As I mentioned earlier, the problem with having multiple projects on the needles is that it feels like nothing ever gets finished. In addition to the slowness of knitting small bits on different large projects, one of the Denise circulars I was using for Aidez just broke, so that’s on hold while I’m knitting the edging for my beautiful, gray Celes.
Mostly right now I am excited about the weather getting warm enough — and the streets clear and dry enough — to ride bikes again. Around here, the weather is usually above freezing during the day, with a few over 50 F days happening every now and then. Perfect biking weather if you wear mittens (specifically, Elinor’s Mittens, which I would encourage you to knit if you want some wind-proof hand coverings).
Last summer, courtesy of a friend’s break-up and an unwanted gift, I got a free bicycle that was way too big for me. But I rode it anyway — slowly tipping over at stoplights — and started casually reading bike blogs, learning a little about bike maintenance, types of frames, bike gear, and bike-culture wars.
Thanks to those blogs, I realized a couple of things:
1) It’s ok to want your bike to look nice. Just expect to get mocked for that.
2) If you’re uncomfortable or feel unsafe on your bike, it is not the bike for you.
3) Bikes are expensive.
4) Gear is expensive.
5) I want at least three different bikes, all for different purposes.
6) Every hobby/community/activity-based group has assholes who will ruin it for you if you let them.
In February, I started combing Craigslist in earnest, looking for a bike that met my criteria (small, cheap, multiple gears, upright handlebars, fenders, not falling apart). After a few months of wondering how I could ever save up what I’d need for the perfect bike, I found one that met nearly all of my criteria. The one catch: no fenders. I bought it anyway and, after one small tweak to the gearshift (or whatever that’s called — I apparently have limits on how much jargon I’ll learn for a new hobby), it rides beautifully.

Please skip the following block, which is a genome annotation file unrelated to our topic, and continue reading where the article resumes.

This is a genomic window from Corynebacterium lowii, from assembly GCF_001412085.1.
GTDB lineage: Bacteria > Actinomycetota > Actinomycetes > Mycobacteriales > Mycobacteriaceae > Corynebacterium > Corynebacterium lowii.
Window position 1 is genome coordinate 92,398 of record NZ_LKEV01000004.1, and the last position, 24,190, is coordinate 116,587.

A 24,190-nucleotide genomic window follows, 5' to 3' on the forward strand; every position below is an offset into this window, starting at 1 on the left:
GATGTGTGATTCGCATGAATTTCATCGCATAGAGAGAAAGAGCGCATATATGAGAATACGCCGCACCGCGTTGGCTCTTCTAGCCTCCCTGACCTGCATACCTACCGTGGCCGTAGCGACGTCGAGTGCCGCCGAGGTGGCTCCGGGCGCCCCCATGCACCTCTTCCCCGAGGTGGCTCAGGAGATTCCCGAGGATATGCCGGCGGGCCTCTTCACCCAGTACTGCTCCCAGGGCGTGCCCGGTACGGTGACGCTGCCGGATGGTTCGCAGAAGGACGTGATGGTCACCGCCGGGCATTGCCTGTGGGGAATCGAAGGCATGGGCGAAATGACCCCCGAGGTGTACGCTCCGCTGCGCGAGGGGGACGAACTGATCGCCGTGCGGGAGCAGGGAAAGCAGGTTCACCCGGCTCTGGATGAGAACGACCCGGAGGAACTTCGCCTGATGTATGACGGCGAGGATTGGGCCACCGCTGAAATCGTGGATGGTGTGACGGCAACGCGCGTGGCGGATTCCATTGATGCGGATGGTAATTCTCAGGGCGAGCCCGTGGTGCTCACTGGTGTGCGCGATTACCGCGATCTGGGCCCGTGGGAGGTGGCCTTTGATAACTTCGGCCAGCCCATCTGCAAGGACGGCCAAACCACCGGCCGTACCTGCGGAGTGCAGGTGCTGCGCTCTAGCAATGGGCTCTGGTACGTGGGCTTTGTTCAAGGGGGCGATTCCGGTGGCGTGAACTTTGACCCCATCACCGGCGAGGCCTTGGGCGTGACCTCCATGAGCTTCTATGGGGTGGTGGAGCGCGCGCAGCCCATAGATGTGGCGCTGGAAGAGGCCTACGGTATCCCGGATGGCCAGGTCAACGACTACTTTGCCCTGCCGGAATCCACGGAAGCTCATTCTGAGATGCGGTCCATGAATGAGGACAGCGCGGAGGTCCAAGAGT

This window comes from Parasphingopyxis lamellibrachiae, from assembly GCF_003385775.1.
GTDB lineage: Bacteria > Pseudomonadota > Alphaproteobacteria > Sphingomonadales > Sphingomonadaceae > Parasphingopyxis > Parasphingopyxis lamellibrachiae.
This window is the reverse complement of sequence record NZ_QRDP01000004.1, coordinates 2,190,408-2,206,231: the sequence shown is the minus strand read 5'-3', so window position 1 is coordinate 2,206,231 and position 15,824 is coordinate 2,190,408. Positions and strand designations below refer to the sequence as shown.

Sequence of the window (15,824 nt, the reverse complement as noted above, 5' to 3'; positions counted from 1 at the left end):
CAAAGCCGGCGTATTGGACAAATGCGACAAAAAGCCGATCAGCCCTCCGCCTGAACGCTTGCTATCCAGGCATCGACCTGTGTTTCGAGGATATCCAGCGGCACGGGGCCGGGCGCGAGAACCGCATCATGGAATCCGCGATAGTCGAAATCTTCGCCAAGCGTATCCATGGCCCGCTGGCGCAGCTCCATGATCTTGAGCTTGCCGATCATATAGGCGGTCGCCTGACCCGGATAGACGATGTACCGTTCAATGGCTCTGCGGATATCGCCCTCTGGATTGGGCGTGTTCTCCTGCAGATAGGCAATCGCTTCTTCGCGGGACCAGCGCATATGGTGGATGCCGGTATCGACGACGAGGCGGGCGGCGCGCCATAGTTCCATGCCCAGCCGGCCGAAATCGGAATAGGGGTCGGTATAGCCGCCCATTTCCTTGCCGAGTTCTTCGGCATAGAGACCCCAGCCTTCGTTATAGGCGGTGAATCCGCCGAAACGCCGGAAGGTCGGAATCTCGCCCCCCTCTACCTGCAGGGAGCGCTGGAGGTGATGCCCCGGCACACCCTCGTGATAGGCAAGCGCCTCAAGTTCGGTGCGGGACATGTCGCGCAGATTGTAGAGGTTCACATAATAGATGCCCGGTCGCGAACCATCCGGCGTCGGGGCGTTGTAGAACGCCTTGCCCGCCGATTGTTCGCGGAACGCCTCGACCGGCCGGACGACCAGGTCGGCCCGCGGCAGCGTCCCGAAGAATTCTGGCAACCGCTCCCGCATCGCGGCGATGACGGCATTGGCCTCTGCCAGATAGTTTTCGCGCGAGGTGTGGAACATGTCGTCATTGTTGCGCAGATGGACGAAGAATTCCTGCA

I love my new bike. It’s a Tyler brand — made in Poland in the 80s, 3 gears, upright handlebars, small frame. I need to add a few things to make it perfect, but nothing that’ll break the bank. I want to add fenders, buy new tires, a rear rack, and some kind of baskets or panniers. I also need to get a helmet, which is first on the list, but the least exciting purchase.
R is kind of baffled by how excited I am over biking. I want to bike everywhere, even places that we usually walk to. He sees biking as something utilitarian: a faster way to get from here to there. I see it as, first of all, fun, but also the first kind of exercise I’ve tried since I stopped dancing that I haven’t hated with the passion of a thousand firey suns (RUNNING). And after a winter that’s involved a lot of beer, cheese, and baked goods, and very little movement, any exercise is a good thing.